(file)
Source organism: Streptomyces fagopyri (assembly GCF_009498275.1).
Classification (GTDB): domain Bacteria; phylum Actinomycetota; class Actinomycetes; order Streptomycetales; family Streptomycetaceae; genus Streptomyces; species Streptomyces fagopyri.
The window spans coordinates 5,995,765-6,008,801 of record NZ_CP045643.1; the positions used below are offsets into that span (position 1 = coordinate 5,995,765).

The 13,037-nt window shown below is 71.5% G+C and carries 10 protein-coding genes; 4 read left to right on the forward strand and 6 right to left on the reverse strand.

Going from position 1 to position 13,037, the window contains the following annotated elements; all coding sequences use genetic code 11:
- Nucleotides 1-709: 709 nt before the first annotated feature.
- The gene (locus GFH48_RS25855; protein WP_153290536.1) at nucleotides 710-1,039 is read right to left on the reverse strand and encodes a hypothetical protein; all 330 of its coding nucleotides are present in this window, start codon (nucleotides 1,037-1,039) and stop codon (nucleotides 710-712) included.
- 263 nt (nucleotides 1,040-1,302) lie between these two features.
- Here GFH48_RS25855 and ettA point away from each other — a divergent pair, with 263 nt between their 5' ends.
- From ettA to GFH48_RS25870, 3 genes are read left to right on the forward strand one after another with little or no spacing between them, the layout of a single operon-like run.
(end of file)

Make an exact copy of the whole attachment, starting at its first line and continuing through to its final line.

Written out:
Source organism: Streptomyces fagopyri (assembly GCF_009498275.1).
Classification (GTDB): domain Bacteria; phylum Actinomycetota; class Actinomycetes; order Streptomycetales; family Streptomycetaceae; genus Streptomyces; species Streptomyces fagopyri.
The window spans coordinates 5,995,765-6,008,801 of record NZ_CP045643.1; the positions used below are offsets into that span (position 1 = coordinate 5,995,765).

The 13,037-nt window shown below is 71.5% G+C and carries 10 protein-coding genes; 4 read left to right on the forward strand and 6 right to left on the reverse strand.

Going from position 1 to position 13,037, the window contains the following annotated elements; all coding sequences use genetic code 11:
- Nucleotides 1-709: 709 nt before the first annotated feature.
- The gene (locus GFH48_RS25855; protein WP_153290536.1) at nucleotides 710-1,039 is read right to left on the reverse strand and encodes a hypothetical protein; all 330 of its coding nucleotides are present in this window, start codon (nucleotides 1,037-1,039) and stop codon (nucleotides 710-712) included.
- 263 nt (nucleotides 1,040-1,302) lie between these two features.
- Here GFH48_RS25855 and ettA point away from each other — a divergent pair, with 263 nt between their 5' ends.
- From ettA to GFH48_RS25870, 3 genes are read left to right on the forward strand one after another with little or no spacing between them, the layout of a single operon-like run.